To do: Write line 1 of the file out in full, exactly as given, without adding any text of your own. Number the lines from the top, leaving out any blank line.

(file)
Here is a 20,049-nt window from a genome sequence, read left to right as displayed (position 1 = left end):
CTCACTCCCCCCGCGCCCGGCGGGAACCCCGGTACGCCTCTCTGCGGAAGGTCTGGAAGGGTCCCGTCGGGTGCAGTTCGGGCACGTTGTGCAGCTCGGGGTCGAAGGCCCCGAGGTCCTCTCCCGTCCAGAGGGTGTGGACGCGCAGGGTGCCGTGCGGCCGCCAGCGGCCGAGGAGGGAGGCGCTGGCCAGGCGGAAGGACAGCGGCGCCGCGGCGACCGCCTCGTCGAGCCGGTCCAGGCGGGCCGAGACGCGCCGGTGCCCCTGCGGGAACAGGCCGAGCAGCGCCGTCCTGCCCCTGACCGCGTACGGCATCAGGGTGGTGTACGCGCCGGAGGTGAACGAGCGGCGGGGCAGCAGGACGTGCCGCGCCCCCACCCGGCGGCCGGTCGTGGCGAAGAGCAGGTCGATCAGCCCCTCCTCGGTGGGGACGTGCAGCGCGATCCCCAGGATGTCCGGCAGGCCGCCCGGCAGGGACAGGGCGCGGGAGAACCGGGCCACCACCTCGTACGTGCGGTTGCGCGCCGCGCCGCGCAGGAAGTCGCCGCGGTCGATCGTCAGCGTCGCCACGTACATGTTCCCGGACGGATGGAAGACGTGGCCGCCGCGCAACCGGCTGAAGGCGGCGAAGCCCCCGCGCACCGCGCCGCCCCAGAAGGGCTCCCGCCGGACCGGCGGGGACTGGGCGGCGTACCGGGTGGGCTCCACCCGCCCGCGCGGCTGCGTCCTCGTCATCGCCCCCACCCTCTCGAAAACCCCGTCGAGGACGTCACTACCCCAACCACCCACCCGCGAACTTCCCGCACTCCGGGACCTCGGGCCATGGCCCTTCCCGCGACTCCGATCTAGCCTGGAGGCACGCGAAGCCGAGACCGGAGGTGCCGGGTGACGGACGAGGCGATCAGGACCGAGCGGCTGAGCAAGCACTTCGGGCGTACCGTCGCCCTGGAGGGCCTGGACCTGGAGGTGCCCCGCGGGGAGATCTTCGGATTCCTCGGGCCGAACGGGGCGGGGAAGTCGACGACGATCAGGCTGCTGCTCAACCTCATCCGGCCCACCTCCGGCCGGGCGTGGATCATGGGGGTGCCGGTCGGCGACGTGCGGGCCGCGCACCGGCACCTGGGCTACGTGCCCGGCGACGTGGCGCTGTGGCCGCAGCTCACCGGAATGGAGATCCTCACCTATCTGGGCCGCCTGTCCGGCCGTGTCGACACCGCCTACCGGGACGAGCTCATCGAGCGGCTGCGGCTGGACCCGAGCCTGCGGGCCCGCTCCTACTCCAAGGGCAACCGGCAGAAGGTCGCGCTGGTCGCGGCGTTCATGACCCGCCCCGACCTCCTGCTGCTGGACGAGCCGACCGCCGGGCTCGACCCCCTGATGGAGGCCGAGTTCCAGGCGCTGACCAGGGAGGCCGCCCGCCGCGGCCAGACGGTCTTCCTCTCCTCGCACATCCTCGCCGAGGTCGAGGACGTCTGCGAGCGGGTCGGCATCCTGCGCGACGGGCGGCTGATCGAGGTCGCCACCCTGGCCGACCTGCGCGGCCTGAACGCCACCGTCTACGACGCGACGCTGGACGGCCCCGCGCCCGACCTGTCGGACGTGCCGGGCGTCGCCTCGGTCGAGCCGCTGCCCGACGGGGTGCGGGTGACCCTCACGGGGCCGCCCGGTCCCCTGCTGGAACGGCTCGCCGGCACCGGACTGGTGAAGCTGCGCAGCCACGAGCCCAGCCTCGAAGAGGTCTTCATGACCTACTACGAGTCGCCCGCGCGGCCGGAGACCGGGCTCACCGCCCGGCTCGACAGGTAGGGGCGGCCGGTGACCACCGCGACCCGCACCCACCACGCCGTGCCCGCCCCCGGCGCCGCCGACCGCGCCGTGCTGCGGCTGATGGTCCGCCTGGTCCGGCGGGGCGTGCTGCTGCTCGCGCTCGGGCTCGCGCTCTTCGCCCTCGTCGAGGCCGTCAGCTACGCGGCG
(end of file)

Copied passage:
Here is a 20,049-nt window from a genome sequence, read left to right as displayed (position 1 = left end):